Men wanted to be like him, women wanted to be with him. And most of them were! This book charts the amazing private world of Jack Kennedy where anything was possible and he got whatever he wanted which involved the Mafia, Marilyn, Sinatra and the Brat Pack, assasination attempts on Castro, the Bay of Pigs fiasco, the Cuban Missile Crisis, alleged buying of the elections, the cover up of his first marriage and the endless womanising from all the male members of the Kennedy's. All this from a man who was trusted by millions and is still seen by many as one of the best loved US presidents.
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Fifty years on from the assassination of US President John F Kennedy, there can now be few illusions about this flawed individual that have not been thoroughly shattered. Seymour Hersh's 'The Dark Side of Camelot' is one of the finest, most frank and unsentimental assessments of the Kennedy presidency. Mob links, Kennedy's almost maniacally reckless philandering, Jack and Bobby Kennedy's all-encompassing obsession with the Castro regime and how to overthrow it (including the frequently ludicrous plots on Castro's life - from exploding cigars, poisoning, and most risible of all, the proposed attempt to stage the Second Coming of Christ in Cuba), the myth of the Cuban missile crisis, and Kennedy's part in it, and the complex familial relationships, especially the demagogic figure of Joseph Kennedy, the family patriarch, bootlegger and would-be appeaser of Hitler, and the mother, Rose Kennedy. It is a modern fairy tale - hence the 'Camelot' reference - but John Kennedy comes across as far less Regal, but much more human, after reading this book. One of the finest political works of the last thirty years, of that there is no doubt.
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on 11 February 2016
This SHOULD have been good to read, but it's so ponderous, and loaded with detail. You'd think that lots of research and detail would make great reading, but in this case, that isn't true. The microscopic details of everything could be called exact reporting, but it's not in the least interesting, and slows the pace of the whole thing down to almost standstill. One never feels that the story is going anywhere. Getting to the end of this book is like a marathon in itself, even though it SHOULD have been a very interesting subject.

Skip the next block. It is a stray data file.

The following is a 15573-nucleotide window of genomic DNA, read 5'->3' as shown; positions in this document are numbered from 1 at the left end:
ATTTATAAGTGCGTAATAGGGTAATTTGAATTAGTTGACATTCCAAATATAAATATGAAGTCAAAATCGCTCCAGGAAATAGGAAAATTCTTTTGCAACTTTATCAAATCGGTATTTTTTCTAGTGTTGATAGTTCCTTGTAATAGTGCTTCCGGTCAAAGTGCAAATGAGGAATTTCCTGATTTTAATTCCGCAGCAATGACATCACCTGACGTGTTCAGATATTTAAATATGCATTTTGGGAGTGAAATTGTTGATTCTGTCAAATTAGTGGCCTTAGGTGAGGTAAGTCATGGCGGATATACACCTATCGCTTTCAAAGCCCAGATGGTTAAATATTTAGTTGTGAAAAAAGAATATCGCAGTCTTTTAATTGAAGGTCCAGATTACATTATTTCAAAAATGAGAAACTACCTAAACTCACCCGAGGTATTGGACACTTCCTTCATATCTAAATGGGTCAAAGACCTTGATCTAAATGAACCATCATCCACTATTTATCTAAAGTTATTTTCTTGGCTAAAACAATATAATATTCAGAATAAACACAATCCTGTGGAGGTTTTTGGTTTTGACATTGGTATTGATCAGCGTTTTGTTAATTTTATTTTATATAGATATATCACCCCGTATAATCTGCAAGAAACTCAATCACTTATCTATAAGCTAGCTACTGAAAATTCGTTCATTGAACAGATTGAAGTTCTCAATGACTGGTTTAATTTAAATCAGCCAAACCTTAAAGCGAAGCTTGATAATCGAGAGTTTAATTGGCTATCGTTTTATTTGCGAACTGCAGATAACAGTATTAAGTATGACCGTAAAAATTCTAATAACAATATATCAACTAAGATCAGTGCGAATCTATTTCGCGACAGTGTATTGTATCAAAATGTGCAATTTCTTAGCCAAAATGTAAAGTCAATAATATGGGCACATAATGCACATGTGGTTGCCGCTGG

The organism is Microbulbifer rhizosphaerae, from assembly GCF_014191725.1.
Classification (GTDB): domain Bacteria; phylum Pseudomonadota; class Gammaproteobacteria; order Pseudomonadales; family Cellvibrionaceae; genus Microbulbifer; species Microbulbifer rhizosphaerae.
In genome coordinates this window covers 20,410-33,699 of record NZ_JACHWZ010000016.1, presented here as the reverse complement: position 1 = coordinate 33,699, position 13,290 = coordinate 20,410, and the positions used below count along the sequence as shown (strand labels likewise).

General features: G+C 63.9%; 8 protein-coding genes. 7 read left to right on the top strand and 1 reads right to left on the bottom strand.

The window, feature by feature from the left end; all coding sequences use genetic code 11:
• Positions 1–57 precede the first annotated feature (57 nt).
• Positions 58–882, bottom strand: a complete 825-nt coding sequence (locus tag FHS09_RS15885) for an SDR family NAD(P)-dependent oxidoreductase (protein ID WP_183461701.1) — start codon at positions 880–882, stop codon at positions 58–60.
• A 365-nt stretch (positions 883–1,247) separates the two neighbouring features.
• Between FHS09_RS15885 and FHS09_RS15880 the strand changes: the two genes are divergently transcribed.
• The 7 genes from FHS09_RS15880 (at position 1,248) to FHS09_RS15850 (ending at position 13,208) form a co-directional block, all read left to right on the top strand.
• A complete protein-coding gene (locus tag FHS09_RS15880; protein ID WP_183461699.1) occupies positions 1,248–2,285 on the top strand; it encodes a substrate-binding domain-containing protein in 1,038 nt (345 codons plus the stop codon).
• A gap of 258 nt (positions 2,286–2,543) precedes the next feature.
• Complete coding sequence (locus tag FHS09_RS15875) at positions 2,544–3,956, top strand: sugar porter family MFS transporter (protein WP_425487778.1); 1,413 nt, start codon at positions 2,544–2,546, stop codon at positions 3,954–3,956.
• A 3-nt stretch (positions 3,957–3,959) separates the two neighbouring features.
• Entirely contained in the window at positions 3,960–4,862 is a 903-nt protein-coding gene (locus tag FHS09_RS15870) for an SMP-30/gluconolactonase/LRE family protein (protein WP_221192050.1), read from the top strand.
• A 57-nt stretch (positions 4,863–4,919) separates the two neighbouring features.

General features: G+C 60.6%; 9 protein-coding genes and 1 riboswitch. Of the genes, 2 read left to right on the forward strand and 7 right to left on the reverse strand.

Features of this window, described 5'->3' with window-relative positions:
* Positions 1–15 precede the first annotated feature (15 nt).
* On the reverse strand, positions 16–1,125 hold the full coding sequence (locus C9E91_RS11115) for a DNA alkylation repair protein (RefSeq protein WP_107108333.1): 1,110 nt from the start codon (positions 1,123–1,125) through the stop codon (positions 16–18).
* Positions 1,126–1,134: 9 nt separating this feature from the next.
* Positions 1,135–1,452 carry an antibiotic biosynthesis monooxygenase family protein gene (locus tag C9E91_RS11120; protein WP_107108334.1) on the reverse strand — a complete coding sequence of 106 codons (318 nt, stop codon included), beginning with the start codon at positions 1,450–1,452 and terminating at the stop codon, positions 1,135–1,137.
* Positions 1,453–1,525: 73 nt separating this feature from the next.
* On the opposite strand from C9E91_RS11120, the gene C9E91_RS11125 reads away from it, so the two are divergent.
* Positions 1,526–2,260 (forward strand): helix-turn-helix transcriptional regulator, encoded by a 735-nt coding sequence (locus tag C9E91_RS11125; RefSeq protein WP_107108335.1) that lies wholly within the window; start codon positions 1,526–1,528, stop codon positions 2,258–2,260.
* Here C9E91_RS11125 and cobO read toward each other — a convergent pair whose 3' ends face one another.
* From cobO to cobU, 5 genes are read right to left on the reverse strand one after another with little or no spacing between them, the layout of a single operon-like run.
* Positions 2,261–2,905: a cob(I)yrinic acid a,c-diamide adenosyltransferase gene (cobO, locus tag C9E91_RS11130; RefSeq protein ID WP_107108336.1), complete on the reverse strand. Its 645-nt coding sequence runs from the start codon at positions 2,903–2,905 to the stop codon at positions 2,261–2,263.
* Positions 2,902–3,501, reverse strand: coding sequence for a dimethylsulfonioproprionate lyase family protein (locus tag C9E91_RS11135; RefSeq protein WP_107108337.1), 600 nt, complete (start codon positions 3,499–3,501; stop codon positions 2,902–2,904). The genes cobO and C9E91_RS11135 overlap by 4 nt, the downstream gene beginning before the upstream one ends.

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on 15 June 1998
Hersh obviously knows something (or lots of things) about Camelot not meant for public consumption. Although the book introduces some new information, few knowledgeable readers will find substantial new ground here. The best of the book is probably Hersh's recounts of Secret Service inside philoandering of the Kennedy White House. The weakest part has got to be Hersh's revisionist ideas re. the Cuban Missile Crisis, Bay of Pigs, and his overall assessment of JFK's foreign policy. In my opinion, although much of the book relates highly-charged material, Hersh pays too little attention to detailing his sources. If it sounds to good to be true - it may be a bit of literary license!
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on 11 December 2010
Well written, dense and seemingly well researched. A good and exciting read. As to content this is an amazing divergence from what the world was given in those heady days of the 60s. While rumours did their usual rounds, the average European had little idea of how nefarious aspects of Kennedy's personal and political practices were. They felt generally that Kennedy was continuing the (relatively) clean practices of his immediate predecessors. The book also casts new light on both K's deaths; with all those skeletons in all those cupboards. Plenty of reasons for revenge. However, that's another story.
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on 5 December 1997